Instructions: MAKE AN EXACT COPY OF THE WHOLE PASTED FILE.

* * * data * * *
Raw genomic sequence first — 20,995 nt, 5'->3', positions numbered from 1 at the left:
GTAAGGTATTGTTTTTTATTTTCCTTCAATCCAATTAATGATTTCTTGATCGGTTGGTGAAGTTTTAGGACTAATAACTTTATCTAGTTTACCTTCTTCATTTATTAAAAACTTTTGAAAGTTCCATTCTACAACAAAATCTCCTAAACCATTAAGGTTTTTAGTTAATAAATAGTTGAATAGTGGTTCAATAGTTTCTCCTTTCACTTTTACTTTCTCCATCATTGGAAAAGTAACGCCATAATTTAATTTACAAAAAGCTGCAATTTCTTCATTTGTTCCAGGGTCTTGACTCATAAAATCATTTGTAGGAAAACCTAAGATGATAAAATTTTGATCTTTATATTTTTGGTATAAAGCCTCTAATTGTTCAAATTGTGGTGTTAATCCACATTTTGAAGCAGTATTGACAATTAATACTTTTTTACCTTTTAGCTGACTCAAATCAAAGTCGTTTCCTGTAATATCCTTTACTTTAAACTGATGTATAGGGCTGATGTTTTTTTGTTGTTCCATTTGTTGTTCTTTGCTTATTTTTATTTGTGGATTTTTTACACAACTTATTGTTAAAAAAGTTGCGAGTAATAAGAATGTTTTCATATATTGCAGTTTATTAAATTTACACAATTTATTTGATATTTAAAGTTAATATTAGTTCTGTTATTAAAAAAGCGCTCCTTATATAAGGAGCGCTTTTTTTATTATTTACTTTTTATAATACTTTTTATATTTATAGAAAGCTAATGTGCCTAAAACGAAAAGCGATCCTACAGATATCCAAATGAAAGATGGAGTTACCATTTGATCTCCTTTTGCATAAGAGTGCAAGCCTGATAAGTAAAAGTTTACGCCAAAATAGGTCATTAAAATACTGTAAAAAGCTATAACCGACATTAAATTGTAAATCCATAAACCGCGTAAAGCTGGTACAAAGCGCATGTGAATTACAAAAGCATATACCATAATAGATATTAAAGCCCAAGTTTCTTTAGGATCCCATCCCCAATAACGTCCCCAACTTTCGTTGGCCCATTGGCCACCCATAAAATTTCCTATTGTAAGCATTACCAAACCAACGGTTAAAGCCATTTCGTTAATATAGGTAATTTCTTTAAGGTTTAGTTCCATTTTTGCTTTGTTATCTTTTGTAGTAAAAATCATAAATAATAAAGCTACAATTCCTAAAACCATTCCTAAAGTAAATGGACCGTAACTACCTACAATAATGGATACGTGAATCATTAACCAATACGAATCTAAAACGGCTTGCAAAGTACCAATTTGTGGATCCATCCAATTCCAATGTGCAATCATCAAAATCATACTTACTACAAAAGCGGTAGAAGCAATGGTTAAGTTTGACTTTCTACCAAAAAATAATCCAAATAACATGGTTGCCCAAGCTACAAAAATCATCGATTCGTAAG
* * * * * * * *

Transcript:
Raw genomic sequence first — 20,995 nt, 5'->3', positions numbered from 1 at the left:
GTAAGGTATTGTTTTTTATTTTCCTTCAATCCAATTAATGATTTCTTGATCGGTTGGTGAAGTTTTAGGACTAATAACTTTATCTAGTTTACCTTCTTCATTTATTAAAAACTTTTGAAAGTTCCATTCTACAACAAAATCTCCTAAACCATTAAGGTTTTTAGTTAATAAATAGTTGAATAGTGGTTCAATAGTTTCTCCTTTCACTTTTACTTTCTCCATCATTGGAAAAGTAACGCCATAATTTAATTTACAAAAAGCTGCAATTTCTTCATTTGTTCCAGGGTCTTGACTCATAAAATCATTTGTAGGAAAACCTAAGATGATAAAATTTTGATCTTTATATTTTTGGTATAAAGCCTCTAATTGTTCAAATTGTGGTGTTAATCCACATTTTGAAGCAGTATTGACAATTAATACTTTTTTACCTTTTAGCTGACTCAAATCAAAGTCGTTTCCTGTAATATCCTTTACTTTAAACTGATGTATAGGGCTGATGTTTTTTTGTTGTTCCATTTGTTGTTCTTTGCTTATTTTTATTTGTGGATTTTTTACACAACTTATTGTTAAAAAAGTTGCGAGTAATAAGAATGTTTTCATATATTGCAGTTTATTAAATTTACACAATTTATTTGATATTTAAAGTTAATATTAGTTCTGTTATTAAAAAAGCGCTCCTTATATAAGGAGCGCTTTTTTTATTATTTACTTTTTATAATACTTTTTATATTTATAGAAAGCTAATGTGCCTAAAACGAAAAGCGATCCTACAGATATCCAAATGAAAGATGGAGTTACCATTTGATCTCCTTTTGCATAAGAGTGCAAGCCTGATAAGTAAAAGTTTACGCCAAAATAGGTCATTAAAATACTGTAAAAAGCTATAACCGACATTAAATTGTAAATCCATAAACCGCGTAAAGCTGGTACAAAGCGCATGTGAATTACAAAAGCATATACCATAATAGATATTAAAGCCCAAGTTTCTTTAGGATCCCATCCCCAATAACGTCCCCAACTTTCGTTGGCCCATTGGCCACCCATAAAATTTCCTATTGTAAGCATTACCAAACCAACGGTTAAAGCCATTTCGTTAATATAGGTAATTTCTTTAAGGTTTAGTTCCATTTTTGCTTTGTTATCTTTTGTAGTAAAAATCATAAATAATAAAGCTACAATTCCTAAAACCATTCCTAAAGTAAATGGACCGTAACTACCTACAATAATGGATACGTGAATCATTAACCAATACGAATCTAAAACGGCTTGCAAAGTACCAATTTGTGGATCCATCCAATTCCAATGTGCAATCATCAAAATCATACTTACTACAAAAGCGGTAGAAGCAATGGTTAAGTTTGACTTTCTACCAAAAAATAATCCAAATAACATGGTTGCCCAAGCTACAAAAATCATCGATTCGTAAG